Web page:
Why crop rotation works
Crop rotation has been used since Roman times to improve plant nutrition and to control the spread of disease. A new study to be published in Nature's 'The ISME Journal' reveals the profound effect it has on enriching soil w ...
High-speed X-ray 'camera' beamline taking shape at NSLS-II
(Phys.org) —"Phew!" Andrei Fluerasu breathes a sigh of relief as he looks over the plans for the beamline he has been building with a team of scientists, engineers and technicians at the National Synchrotron Li ...
New genus of electric fish discovered in 'lost world' of South America
A previously unknown genus of electric fish has been identified in a remote region of South America by a team of international researchers including University of Toronto Scarborough professor Nathan Lovejoy.
New analyses verify the use of fire by Peking Man
Zhoukoudian Locality 1 in northern China has been widely known for the discovery of the Middle Pleistocene human ancestor Homo erectus pekinensis ( known as Peking Man ) since the 1920s. By 1931, the suggestion ...
3D printed soil reveals the world beneath our feet
Soil scientists at Abertay University are using 3D printing technology to find out, for the very first time, exactly what is going on in the world beneath our feet.
Lasers offer an automated way to test drinking water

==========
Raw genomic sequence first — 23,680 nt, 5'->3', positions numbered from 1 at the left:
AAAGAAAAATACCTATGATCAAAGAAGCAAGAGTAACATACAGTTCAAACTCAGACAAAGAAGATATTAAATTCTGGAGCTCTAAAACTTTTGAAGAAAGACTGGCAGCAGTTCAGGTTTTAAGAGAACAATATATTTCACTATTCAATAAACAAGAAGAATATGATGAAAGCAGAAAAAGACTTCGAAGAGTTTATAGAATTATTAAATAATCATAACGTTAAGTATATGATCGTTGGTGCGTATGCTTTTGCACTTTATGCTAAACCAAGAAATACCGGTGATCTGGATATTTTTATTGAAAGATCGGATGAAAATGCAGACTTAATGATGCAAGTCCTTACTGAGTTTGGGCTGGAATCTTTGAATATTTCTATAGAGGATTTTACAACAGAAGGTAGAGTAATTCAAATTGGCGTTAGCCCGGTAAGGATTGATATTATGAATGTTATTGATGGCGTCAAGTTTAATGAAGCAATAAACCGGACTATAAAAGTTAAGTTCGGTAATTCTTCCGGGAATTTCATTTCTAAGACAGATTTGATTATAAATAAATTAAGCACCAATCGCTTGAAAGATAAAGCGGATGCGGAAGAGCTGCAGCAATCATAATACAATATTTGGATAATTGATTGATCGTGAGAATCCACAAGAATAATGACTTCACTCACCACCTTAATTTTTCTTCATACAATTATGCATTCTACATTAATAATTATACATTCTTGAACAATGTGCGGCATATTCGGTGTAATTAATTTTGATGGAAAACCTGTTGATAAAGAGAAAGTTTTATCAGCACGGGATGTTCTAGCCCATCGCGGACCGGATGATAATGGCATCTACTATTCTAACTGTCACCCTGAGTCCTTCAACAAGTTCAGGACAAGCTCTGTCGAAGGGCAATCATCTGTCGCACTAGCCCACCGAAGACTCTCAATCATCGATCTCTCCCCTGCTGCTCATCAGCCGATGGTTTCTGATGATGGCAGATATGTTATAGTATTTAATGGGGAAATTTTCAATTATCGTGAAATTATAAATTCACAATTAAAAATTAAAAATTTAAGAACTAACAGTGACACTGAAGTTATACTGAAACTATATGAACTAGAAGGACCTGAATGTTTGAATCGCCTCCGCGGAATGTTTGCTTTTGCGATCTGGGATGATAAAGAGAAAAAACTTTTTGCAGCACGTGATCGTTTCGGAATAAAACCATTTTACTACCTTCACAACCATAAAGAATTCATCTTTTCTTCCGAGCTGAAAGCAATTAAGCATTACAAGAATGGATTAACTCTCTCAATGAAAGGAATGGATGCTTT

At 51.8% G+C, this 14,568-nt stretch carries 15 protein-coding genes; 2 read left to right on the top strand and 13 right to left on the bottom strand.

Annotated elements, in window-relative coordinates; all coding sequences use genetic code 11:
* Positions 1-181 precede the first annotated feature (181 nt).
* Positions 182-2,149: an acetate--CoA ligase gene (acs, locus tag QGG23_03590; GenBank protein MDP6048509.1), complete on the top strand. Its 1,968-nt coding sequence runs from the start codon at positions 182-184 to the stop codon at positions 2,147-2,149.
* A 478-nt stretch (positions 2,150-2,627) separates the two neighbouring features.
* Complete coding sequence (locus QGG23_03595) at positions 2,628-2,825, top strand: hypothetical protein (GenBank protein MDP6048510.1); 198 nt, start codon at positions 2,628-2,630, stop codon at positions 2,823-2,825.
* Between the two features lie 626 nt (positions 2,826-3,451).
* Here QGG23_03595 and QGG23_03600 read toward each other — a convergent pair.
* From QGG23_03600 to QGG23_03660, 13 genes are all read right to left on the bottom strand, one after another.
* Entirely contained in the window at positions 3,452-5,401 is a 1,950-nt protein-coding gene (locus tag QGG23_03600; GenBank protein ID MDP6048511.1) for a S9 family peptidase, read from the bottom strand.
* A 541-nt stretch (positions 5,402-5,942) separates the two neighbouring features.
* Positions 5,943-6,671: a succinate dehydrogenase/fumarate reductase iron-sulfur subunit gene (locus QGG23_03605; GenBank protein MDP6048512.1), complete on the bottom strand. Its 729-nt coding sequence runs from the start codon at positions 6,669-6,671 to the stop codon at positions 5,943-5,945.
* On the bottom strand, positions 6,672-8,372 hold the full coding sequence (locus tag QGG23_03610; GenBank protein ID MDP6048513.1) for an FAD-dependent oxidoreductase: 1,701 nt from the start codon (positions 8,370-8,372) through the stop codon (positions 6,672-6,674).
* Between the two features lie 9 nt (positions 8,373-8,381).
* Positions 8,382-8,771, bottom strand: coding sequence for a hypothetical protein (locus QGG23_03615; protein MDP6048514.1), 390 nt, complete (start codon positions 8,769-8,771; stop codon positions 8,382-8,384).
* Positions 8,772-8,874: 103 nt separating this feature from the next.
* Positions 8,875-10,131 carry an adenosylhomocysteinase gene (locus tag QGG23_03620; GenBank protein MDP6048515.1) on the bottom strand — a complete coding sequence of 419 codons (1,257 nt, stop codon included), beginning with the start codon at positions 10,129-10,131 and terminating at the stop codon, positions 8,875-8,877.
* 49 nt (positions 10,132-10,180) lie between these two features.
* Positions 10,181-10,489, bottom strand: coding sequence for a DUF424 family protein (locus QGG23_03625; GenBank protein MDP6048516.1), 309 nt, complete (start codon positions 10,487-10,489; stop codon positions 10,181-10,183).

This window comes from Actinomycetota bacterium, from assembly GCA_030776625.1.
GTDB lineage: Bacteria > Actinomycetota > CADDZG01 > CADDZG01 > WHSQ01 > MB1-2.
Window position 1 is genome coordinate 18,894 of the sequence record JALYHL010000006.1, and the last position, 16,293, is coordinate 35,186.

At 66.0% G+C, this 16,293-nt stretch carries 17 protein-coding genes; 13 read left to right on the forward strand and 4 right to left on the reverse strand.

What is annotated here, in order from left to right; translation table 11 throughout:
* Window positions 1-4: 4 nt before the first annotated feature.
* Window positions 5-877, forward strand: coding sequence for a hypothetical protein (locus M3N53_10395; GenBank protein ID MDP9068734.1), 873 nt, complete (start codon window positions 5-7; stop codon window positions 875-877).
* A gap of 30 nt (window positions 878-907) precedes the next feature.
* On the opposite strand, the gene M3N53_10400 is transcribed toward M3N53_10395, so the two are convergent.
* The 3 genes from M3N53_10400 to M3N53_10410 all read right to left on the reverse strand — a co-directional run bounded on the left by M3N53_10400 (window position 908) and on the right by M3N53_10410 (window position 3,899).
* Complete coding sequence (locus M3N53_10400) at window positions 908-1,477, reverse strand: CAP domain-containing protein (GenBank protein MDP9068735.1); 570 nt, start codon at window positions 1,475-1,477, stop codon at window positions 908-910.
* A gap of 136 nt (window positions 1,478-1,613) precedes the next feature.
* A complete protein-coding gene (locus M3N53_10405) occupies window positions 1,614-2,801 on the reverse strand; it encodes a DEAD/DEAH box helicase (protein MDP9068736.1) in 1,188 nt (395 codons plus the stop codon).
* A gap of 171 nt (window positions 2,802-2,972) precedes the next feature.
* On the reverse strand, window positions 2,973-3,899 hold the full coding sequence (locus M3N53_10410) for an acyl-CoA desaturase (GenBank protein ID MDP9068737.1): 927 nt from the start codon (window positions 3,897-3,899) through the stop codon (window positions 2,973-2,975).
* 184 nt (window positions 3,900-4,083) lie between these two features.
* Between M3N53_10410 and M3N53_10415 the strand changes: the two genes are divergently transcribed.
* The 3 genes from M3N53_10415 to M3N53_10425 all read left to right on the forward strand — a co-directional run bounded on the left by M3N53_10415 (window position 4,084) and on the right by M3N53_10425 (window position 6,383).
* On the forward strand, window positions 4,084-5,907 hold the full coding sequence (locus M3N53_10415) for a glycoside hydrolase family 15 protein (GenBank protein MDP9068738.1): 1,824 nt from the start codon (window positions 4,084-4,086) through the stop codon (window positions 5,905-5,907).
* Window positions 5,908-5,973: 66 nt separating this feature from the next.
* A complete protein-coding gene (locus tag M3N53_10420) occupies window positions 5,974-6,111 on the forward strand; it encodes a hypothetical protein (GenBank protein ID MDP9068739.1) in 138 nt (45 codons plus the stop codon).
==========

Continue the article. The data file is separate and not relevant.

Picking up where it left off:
To keep drinking water clean, experts are constantly monitoring our supply to check it for contaminants. Now laser technology will give them a helping hand: a new system automatically analyzes water samples ...
New 'artificial nose' device can speed diagnosis of sepsis
Disease-causing bacteria stink—literally—and the odor released by some of the nastiest microbes has become the basis for a faster and simpler new way to diagnose blood infections and finger the specific microbe, scientists ...
Snake robot on Mars?
The ESA wants its operations on other planets to have greater mobility and manoeuvrability. SINTEF researchers are looking into whether snake robots could be the answer.
Biomarker for stress hormones in polar bears, wildlife affected by global climate change
Chemical analyses by neuroscientist Jerrold Meyer and colleagues at the University of Massachusetts Amherst are helping to establish hair cortisol concentration (HCC) as an important new biomarker for stress in wild animals ...
Organic chemical origins in hydrothermal systems
Researchers at Tokyo Institute of Technology reveal mechanisms for the formation of methane, which may have been a crucial stage in the origin of life on Earth.
Soil microbes shift as shrubs invade remnant hill prairies
Perched high on the bluffs of the big river valleys in the Midwest are some of the last remnants of never-farmed prairie grasslands. These patches, edged by forest, are slowly being taken over by shrubs. ...
Academics provide answers on famous murder case
University of Leicester leads collaboration with Northumbria University, Northamptonshire Police and The Royal London Hospital Museum, in investigation of the Blazing Car Murder of 1930
Asian origins of native American dogs confirmed
Once thought to have been extinct, native American dogs are on the contrary thriving, according to a recent study that links these breeds to ancient Asia.
The pathways of a shape-shifting pesticide
The pesticide endosulfan is being phased out in the United States because of its threat to humans and wildlife. But researchers still want to understand how endosulfan moves through the atmosphere after it ...